Investigative Ophthalmology &amp Visual Science 12/2007; 48(11):5007-12. · 3.44 Impact Factor
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    ABSTRACT: The proliferation of biomedical literature makes it increasingly difficult for researchers to find and manage relevant information. However, identifying research articles containing mutation data, a requisite first step in integrating large and complex mutation data sets, is currently tedious, time-consuming and imprecise. More effective mechanisms for identifying articles containing mutation information would be beneficial both for the curation of mutation databases and for individual researchers. We developed an automated method that uses information extraction, classifier, and relevance ranking techniques to determine the likelihood of MEDLINE abstracts containing information regarding genomic variation data suitable for inclusion in mutation databases. We targeted the CDKN2A (p16) gene and the procedure for document identification currently used by CDKN2A Database curators as a measure of feasibility. A set of abstracts was manually identified from a MEDLINE search as potentially containing specific CDKN2A mutation events. A subset of these abstracts was used as a training set for a maximum entropy classifier to identify text features distinguishing "relevant" from "not relevant" abstracts. Each document was represented as a set of indicative word, word pair, and entity tagger-derived genomic variation features. When applied to a test set of 200 candidate abstracts, the classifier predicted 88 articles as being relevant; of these, 29 of 32 manuscripts in which manual curation found CDKN2A sequence variants were positively predicted. Thus, the set of potentially useful articles that a manual curator would have to review was reduced by 56%, maintaining 91% recall (sensitivity) and more than doubling precision (positive predictive value). Subsequent expansion of the training set to 494 articles yielded similar precision and recall rates, and comparison of the original and expanded trials demonstrated that the average precision improved with the larger data set. Our results show that automated systems can effectively identify article subsets relevant to a given task and may prove to be powerful tools for the broader research community. This procedure can be readily adapted to any or all genes, organisms, or sets of documents.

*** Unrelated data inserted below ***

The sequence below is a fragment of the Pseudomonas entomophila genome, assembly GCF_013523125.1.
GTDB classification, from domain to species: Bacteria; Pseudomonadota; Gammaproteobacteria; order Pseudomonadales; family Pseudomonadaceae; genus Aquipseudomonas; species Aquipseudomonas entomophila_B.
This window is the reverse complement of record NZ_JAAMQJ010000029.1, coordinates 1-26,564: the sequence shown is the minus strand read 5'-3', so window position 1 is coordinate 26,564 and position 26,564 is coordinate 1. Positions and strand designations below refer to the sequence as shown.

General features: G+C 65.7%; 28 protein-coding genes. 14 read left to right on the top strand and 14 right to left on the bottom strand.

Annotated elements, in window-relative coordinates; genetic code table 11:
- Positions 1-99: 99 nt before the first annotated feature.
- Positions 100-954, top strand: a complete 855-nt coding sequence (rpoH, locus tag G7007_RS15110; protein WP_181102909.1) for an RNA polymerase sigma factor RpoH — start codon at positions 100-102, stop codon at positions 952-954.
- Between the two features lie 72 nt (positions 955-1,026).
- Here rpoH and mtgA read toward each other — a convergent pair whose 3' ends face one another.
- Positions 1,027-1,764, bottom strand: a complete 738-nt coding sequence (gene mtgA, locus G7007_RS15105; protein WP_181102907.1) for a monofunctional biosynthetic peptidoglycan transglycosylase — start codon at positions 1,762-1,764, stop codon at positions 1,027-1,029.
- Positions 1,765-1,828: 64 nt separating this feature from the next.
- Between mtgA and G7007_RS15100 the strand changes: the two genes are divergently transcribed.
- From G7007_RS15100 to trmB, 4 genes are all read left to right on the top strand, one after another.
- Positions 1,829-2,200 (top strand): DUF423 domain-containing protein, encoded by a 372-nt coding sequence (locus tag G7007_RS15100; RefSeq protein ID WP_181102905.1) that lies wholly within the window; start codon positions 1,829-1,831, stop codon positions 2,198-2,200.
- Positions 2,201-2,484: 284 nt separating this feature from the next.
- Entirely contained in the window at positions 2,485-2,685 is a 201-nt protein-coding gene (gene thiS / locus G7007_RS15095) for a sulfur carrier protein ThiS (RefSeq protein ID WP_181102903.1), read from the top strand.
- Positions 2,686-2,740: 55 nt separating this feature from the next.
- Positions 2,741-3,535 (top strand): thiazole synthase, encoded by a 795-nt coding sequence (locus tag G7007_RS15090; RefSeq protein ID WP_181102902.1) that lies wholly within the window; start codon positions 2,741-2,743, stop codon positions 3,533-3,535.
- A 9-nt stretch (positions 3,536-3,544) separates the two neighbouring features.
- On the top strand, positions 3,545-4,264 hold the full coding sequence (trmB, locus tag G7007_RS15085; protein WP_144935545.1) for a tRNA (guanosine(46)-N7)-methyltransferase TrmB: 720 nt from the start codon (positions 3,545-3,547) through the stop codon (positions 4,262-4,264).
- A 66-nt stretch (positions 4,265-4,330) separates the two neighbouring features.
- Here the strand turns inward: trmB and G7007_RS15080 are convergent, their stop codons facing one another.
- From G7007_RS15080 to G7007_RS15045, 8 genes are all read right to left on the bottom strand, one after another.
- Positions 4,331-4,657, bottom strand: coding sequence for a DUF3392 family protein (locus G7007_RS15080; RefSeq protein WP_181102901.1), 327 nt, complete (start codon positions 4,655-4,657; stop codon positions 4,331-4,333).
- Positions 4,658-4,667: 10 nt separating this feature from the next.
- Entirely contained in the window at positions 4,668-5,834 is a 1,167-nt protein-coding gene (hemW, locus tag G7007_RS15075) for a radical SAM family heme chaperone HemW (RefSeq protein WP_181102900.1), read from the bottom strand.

Human Mutation 10/2006; 27(9):957-64. · 5.21 Impact Factor
  • R. Scott Winters
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    ABSTRACT: Darwin. Niles Eldredge, curator. At the American Museum of Natural History, New York, through 29 May 2006;. Museum of Science, Boston, 2 December 2006 to 22 April 2007;. Field Museum, Chicago, 15 June 2007 to 1 January 2008;. Royal Ontario Museum, Toronto, 8 March 2008 to 4 August 2008;. Natural History Museum, London, October 2008 to March 2009. www.amnh.org/exhibitions/darwin Darwin. Discovering the Tree of Life. By Niles Eldredge. Norton, New York, 2005. 272 pp. $35. ISBN: 0-393-05966-9. An exhibit at the American Museum of Natural History in New York, "Origins" presents a comprehensive collection of artifacts and displays that illustrate the life of Charles Darwin and the intellectual formation of his theory of evolution.
    Science 01/2006; 311(5758):179-179. · 31.20 Impact Factor
  • R. Scott Winters